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Report about battle at Wassaw Sound

Collection number: ahc.MSS694f

Scope and Content

This collection is comprised of one letter from Charles Lucian Jones, to an unknown officer in the Confederate States Navy, detailing of the Battle at Wassaw Sound. Jones provides specific times of events and explains why the CSS Atlanta surrendered so quickly to the Union Navy.


  • June 17, 1863


Conditions Governing Access

This collection is open for research.

Conditions Governing Reproduction and Use

This material is protected by copyright law. (Title 17, U.S. Code) Permission for use must be cleared through the Kenan Research Center at the Atlanta History Center. Licensing agreement may be required.

Administrative/Biographical History

While on board the steamer CSS Resolute, Charles Lucian Jones (1835-1920), observed and reported on the Battle at Wassaw Sound (1863) between the steam ram CSS Atlanta, and two ironclad monitors, USS Weehawken and USS Nahant. The Battle at Wassaw Sound was a Civil War naval battle occuring in the early morning hours of June 17, 1863, between a Confederate steam ram, CSS Atlanta and two Union ironclad monitors, the USS Weehawken and USS Nahant. Both Union ships were stationed in Wassaw Sound, near the mouth of the Wilmington River, to block Confederate supply lines to Savannah. The CSS Atlanta , commanded by William A. Webb of the Confederate States Navy, attacked the ironclads before daylight. It was accompanied by two Confederate steamers, the CSS Isondiga and CSS Resolute. The CSS Atlanta was attempting to maneuver alongside the two ironclads, which were close to the shore of Wassaw Island, when she ran aground and tilted to the side, rendering her guns useless. The USS Weehawken, commanded by Captain John Rodgers, of the United States Navy, came alongside the disabled vessel and fired upon it. Webb and his crew surrenderedand all aboard were captured. The CSS Atlanta suffered one casualty and sixteen wounded. The battle lasted thirty-five minutes from start to finish. The CSS Atlanta was the first Confederate ironclad to surrender to the Union, but her escorts, the CSS Isondiga and CSS Resolute, quickly retreated back up the river to safety after the battle. The Union Navy repaired and commissioned the vessel as the USS Atlanta on February 2, 1864.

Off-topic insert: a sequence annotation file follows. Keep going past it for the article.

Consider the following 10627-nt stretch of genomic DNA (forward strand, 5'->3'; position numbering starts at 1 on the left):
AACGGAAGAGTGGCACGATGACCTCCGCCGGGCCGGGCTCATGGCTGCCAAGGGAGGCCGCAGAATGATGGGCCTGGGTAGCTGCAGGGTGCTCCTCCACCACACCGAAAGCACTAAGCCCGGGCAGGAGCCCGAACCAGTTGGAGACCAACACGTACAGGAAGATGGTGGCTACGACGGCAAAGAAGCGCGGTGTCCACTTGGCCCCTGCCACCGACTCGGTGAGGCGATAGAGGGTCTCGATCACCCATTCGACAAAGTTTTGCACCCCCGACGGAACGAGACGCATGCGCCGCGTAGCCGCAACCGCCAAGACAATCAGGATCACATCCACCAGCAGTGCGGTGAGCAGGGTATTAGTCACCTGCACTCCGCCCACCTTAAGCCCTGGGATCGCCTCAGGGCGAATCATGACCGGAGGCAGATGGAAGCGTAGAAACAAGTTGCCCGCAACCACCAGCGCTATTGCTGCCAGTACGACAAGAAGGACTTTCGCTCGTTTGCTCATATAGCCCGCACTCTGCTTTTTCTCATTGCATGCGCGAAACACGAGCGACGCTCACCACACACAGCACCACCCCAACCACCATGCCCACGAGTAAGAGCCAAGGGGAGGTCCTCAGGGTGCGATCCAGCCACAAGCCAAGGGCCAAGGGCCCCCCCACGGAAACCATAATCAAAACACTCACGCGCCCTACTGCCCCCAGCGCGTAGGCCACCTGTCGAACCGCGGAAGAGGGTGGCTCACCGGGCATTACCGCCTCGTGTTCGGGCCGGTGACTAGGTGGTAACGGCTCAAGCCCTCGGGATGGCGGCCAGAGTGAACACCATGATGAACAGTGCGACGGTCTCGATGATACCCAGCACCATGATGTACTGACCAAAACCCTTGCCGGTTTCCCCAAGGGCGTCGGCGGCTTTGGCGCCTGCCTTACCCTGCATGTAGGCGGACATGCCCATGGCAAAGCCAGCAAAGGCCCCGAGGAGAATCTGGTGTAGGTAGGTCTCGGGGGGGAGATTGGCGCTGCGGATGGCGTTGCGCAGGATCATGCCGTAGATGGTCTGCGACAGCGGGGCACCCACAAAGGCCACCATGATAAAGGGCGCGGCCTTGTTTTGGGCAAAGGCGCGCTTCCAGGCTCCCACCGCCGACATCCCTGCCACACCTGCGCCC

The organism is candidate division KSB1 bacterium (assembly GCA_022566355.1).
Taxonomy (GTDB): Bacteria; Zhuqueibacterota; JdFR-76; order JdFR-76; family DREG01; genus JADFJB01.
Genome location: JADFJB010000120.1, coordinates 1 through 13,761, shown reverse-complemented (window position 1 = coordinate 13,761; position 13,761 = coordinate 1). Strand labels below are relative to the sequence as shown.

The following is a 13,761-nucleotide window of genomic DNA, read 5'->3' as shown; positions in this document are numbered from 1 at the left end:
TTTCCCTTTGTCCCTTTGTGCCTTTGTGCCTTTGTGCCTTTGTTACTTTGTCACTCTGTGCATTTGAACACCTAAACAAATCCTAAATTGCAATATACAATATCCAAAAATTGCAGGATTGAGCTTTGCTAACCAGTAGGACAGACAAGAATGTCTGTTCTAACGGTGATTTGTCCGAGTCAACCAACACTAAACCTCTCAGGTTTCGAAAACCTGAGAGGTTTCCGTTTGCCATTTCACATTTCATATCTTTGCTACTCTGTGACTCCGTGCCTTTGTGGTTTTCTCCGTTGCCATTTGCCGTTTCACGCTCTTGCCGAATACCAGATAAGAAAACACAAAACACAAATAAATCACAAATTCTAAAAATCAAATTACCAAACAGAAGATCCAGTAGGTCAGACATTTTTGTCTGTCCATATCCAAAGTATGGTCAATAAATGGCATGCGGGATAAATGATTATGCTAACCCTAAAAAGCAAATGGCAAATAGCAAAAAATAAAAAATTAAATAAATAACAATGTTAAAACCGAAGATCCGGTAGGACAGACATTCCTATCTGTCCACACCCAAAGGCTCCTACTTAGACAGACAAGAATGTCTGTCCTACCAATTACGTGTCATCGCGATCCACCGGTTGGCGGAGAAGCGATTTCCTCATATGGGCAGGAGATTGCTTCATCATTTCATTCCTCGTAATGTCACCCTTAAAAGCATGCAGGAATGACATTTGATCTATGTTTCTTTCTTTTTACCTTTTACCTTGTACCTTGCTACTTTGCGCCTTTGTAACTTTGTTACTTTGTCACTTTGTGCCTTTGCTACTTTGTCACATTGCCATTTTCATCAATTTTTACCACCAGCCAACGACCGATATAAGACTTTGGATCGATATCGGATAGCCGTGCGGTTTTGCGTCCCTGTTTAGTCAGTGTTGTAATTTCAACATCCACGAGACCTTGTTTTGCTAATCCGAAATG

1 folder(s)



Immediate Source of Acquisition

Purchase, 2002

Description Control

Collection processed in 2011.

Report about battle at Wassaw Sound
Paul Crater
Description rules
Describing Archives: A Content Standard
Language of description
Script of description
Language of description note
Finding aid is written in English.

Repository Details

Part of the Kenan Research Center at Atlanta History Center Repository

130 West Paces Ferry Road
Atlanta GA 30305